Tuesday, November 3, 2009
Pâte de Fruit
Above: William Dean Chocolates, $5/small box
Below: Paris Caramels, $15/large box
Like jam, condensed milk, or astronaut ice cream , pâte de fruit (pronounced not like liver pâté, but as in "Pat the Bunny") is a delicacy born from a difficult challenge: how to make a perishable surplus last a little longer. During the 10th century in France, someone figured out that you could preserve ripe fruit by cooking it down into a semi-solid, super-concentrated state. Sometime later, the shelf life of this fruit paste was extended again when makers began to coat each piece with granulated sugar, a natural preservative.
I first fell for pâte de fruit while visiting France, where the 1000-year-old treat is still a part of modern life. It's a prime souvenir of the Auvergne region where it was invented, while the high-end epicerie Fauchon displays gleaming cubes of every imaginable flavor in a chic display case, and most corner shops sell little plastic-wrapped bars suitable for a kid's lunchbox.
While the US is well-stocked with fruity gems, gels, and jellies, it's decidedly lacking in proper pâte de fruit. What do I mean by "proper"? No "fruit flavorings". No gelatin (first, because I'm squeamish, second, because fruit is packed with pectin, a natural substance that is ready and waiting to become squishy, and third, because fruit + gelatin = jello). No more added sugar than absolutely necessary (again, fruit is already full of sugar). And finally, NO corn syrup, NO artificial coloring, NO preservatives; any so-called pâte de fruit that includes these ingredients is missing the point.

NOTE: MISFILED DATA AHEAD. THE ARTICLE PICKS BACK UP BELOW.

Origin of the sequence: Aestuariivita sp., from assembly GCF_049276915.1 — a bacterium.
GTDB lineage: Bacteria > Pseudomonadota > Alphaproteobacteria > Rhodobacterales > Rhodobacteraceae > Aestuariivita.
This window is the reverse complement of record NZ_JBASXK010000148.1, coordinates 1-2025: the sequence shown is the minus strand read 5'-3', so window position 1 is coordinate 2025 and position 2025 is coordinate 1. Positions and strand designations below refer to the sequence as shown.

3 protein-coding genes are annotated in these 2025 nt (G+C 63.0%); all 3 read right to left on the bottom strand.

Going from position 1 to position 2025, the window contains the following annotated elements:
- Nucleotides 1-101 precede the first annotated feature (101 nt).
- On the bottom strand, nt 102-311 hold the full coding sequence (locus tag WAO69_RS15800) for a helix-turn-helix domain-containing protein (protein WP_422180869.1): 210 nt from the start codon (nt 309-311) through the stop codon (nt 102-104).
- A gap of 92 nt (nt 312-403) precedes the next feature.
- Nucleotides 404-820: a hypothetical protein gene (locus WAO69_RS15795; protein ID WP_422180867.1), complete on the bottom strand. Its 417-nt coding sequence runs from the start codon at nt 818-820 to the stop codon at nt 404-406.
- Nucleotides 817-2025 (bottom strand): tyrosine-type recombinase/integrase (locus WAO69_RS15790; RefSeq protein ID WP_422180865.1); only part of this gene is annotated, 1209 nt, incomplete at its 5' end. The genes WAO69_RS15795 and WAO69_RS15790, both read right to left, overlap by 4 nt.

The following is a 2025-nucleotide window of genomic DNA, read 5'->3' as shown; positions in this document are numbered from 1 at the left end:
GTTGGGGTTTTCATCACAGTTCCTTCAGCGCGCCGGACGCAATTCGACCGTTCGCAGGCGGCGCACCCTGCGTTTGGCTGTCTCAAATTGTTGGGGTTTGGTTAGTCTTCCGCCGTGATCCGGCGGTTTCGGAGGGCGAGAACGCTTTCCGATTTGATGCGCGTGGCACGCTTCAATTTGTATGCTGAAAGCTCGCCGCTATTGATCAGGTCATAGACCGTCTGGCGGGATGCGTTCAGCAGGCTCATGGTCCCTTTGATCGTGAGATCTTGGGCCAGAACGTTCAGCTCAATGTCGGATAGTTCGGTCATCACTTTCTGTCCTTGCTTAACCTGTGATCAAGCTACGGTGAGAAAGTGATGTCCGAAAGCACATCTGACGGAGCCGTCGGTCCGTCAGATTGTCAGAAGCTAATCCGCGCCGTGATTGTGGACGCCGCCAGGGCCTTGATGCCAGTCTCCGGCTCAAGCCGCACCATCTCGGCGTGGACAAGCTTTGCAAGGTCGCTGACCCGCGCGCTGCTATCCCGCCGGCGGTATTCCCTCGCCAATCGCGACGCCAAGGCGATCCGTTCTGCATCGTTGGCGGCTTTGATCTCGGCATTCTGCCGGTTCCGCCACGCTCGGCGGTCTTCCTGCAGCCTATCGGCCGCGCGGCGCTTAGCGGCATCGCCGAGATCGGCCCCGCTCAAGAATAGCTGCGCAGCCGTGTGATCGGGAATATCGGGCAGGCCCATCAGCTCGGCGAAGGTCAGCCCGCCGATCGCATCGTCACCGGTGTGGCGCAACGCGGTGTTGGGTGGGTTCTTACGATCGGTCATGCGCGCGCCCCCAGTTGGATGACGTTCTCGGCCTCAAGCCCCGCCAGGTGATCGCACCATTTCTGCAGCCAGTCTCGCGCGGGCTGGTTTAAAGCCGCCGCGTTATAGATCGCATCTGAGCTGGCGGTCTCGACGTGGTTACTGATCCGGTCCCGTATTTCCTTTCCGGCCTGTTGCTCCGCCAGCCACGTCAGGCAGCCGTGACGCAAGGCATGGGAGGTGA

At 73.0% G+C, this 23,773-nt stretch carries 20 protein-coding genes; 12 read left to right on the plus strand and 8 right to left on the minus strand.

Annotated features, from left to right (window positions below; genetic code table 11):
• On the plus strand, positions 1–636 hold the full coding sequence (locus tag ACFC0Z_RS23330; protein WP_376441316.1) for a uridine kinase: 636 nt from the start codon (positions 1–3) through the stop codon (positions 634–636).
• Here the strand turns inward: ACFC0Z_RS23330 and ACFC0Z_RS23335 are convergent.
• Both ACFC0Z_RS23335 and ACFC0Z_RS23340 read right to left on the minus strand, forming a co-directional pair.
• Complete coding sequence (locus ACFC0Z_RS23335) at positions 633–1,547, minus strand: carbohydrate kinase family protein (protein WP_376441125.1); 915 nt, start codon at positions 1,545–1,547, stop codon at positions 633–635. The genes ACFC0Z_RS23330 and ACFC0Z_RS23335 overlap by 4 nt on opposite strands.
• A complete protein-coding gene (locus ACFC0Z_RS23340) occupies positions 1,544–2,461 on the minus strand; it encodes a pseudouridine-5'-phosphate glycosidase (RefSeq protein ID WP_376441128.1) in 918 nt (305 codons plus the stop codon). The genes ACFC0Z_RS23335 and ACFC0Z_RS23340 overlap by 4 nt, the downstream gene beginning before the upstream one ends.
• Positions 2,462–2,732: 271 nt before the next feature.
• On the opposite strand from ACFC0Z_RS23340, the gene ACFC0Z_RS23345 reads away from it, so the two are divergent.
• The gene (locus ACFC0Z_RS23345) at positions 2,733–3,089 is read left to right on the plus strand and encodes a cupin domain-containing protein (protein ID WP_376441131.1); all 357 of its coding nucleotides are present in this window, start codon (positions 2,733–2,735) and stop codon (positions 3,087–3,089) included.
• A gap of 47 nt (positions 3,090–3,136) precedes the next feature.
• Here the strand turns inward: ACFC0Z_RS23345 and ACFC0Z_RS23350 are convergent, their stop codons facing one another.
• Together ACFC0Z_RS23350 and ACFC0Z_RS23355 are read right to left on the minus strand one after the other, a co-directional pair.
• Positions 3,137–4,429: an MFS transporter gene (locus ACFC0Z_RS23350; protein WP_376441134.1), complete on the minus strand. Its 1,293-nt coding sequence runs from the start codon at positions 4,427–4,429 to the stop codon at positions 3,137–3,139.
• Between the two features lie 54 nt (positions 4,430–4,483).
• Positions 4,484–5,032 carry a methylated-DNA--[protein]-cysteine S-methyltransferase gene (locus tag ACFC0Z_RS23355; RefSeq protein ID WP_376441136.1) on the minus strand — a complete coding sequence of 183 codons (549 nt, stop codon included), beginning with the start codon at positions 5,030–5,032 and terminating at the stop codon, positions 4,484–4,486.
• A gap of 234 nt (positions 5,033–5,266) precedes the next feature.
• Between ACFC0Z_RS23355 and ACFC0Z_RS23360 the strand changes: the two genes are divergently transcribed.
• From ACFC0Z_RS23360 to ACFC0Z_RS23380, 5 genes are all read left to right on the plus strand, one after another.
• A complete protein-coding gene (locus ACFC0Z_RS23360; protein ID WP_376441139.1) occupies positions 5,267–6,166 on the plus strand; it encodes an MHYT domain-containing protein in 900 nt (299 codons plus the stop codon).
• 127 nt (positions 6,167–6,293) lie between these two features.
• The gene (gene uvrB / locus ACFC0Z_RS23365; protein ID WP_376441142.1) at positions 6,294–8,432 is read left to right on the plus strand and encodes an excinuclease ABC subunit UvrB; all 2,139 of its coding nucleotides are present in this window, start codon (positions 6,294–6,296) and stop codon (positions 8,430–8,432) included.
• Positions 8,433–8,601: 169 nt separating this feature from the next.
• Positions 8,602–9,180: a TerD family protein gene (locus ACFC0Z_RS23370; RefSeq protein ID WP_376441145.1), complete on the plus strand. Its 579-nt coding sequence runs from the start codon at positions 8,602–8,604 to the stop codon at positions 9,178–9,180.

Needless to say, I don't get to eat pâte de fruit very often! I was thrilled to find them for sale at the William Dean Chocolates display at the Seattle Chocolate Salon. The ingredients were staightforward enough (fruit puree, wine, sugar, pectin, glucose, tartaric acid) so I bought a small box including cassis, mirabelle plum, kiwi, pear, raspberry and passionfruit (pictured above). I got the Paris Caramels box (below) from ChefShop, whose website reports that the fruit used comes directly from small-scale French growers. The flavors of lemon, passionfruit, and raspberry come through loud and clear.
Since things can get a little grim during Seattle winters, I'm trying not to eat all of these right away; I can picture myself in the middle of January, self-medicating with a daily dose of these sunny little sweets.